The U.S. Supreme Court decides against patents on human genes.
The unanimous decision in June by the U.S. Supreme Court against patents on human genes made some wonder how DNA, a product of nature that defines identity and personal traits, could have been patented in the first place. Proponents claim that patent protection in research is needed to continue efforts to isolate and identify genes in order to develop diagnostic tests and therapies for the good of the general public.
Such was the case with Myriad Genetics, a molecular diagnostic company whose patents on the breast and ovarian susceptibility genes BRCA 1 and 2 were invalidated by the Supreme Court ruling. Myriad’s research into BRCA 1 and 2 helped thousands of patients know their cancer risk and allowed the medical community to better understand which mutations are actually harmful—something that requires access to large amounts of pooled information.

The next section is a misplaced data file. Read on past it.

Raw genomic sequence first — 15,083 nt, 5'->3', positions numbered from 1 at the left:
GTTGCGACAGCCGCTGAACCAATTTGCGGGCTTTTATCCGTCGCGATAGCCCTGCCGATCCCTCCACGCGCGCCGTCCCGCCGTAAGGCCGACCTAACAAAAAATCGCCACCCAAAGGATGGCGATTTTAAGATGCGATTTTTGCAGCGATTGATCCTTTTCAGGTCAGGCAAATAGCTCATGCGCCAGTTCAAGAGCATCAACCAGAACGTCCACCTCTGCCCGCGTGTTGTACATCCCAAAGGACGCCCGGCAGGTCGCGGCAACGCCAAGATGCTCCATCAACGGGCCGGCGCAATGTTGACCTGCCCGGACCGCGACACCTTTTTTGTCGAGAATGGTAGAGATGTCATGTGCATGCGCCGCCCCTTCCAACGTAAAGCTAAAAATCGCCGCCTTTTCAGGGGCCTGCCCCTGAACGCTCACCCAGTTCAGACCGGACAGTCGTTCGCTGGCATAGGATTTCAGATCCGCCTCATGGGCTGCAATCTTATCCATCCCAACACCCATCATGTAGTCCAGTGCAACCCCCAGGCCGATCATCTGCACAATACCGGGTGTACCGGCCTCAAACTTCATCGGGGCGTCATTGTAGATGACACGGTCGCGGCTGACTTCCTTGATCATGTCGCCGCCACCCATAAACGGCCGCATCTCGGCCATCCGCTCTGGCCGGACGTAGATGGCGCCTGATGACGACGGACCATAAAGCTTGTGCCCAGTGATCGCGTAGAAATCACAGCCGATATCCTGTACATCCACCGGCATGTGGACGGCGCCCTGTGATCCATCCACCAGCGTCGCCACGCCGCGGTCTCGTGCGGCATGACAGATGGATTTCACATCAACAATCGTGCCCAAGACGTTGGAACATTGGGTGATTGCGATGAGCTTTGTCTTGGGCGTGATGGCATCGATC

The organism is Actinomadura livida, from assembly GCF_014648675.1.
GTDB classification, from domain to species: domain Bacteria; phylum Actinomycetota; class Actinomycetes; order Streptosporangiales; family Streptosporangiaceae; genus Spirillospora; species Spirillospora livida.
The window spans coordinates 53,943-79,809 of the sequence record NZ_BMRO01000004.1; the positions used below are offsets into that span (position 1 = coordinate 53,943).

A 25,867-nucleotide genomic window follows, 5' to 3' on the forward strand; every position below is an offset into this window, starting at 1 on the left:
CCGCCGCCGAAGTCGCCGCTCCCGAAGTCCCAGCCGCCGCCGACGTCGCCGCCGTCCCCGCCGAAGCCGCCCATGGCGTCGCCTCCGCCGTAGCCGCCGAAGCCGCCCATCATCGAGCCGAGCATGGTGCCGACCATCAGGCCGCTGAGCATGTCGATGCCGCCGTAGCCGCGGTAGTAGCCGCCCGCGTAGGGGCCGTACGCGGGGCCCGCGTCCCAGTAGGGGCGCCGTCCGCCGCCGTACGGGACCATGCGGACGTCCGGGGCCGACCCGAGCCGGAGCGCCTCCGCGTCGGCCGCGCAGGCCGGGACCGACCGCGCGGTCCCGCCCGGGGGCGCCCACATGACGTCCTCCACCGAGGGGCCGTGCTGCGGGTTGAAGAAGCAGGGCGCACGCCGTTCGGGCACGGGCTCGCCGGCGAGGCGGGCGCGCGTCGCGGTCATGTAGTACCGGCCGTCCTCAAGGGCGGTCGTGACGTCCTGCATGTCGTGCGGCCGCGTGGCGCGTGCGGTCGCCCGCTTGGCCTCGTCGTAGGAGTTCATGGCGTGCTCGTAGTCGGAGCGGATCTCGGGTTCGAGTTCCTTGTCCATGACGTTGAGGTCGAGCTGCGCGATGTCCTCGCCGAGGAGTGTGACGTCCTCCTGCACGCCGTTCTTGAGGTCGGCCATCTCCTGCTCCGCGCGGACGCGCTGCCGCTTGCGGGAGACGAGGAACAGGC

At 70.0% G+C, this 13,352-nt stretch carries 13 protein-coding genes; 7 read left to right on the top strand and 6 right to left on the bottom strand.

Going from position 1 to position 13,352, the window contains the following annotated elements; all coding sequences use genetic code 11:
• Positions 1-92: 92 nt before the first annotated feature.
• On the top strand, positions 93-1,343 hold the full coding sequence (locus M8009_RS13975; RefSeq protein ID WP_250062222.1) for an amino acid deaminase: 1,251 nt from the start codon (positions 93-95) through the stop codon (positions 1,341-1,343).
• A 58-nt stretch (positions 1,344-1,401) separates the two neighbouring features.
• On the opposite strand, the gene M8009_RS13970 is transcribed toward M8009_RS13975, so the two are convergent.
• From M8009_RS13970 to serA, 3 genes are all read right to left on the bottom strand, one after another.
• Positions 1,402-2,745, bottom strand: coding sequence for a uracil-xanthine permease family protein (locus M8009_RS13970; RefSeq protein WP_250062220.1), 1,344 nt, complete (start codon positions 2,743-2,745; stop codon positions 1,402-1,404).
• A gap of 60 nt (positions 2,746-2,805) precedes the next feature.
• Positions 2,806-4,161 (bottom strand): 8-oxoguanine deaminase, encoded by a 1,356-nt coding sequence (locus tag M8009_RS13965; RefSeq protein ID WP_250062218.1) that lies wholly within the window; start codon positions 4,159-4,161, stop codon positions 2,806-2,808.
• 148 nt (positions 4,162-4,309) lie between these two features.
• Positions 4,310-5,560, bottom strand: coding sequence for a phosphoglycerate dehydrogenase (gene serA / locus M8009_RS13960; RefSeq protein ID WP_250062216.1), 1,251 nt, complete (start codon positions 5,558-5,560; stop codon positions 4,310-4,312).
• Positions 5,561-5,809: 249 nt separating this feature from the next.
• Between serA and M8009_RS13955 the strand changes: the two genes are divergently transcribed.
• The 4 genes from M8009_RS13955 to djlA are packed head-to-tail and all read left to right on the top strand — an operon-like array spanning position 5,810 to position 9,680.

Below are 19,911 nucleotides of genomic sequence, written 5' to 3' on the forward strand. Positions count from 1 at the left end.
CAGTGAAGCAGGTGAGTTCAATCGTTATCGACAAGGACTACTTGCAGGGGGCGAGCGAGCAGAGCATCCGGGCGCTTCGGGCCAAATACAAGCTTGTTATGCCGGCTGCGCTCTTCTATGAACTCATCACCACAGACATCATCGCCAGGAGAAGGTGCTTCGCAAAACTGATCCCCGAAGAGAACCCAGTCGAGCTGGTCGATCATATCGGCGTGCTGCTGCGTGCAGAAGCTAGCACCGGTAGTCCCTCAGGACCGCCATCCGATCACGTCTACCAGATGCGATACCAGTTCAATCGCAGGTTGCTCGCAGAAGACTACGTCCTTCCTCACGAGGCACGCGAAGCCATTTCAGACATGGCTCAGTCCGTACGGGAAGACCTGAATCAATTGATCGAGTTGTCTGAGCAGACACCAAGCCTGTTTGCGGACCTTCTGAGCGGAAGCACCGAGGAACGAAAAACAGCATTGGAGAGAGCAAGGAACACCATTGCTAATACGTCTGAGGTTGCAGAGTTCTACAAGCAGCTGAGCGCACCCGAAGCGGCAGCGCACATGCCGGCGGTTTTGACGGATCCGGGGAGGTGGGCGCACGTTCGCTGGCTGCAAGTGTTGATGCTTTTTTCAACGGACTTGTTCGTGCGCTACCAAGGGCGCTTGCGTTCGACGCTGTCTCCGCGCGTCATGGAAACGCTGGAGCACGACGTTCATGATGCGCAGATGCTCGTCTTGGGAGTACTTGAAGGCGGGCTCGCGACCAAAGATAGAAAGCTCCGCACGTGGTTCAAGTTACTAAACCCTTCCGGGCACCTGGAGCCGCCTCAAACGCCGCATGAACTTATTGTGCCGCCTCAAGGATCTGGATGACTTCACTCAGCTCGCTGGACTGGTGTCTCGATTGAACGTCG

However, the prices commanded for testing no longer reflect the state-of-the-art of gene sequencing, the costs of which have dropped precipitously with newer “next-generation” sequencing technology. Furthermore, the discovery of the BRCA genes were not made in isolation. Rather, the discovery builds upon decades-long research that pinpointed the general location of these genes.
The Supreme Court decision is not sweeping and its effects will not be seen overnight. Myriad and other companies still retain significant intellectual property and will probably switch over to offering more complex tissue assays and tests of gene panels that go beyond the effect of a single gene mutation and focus on the biological impact on tissues. This too, will move the field forward. But will competition in the free market lower prices of testing at the cost of reciprocal stifling of investment and innovation? Only time will tell, but history seems to be on the side of healthy competition leading to continuing improvements both in quality and value.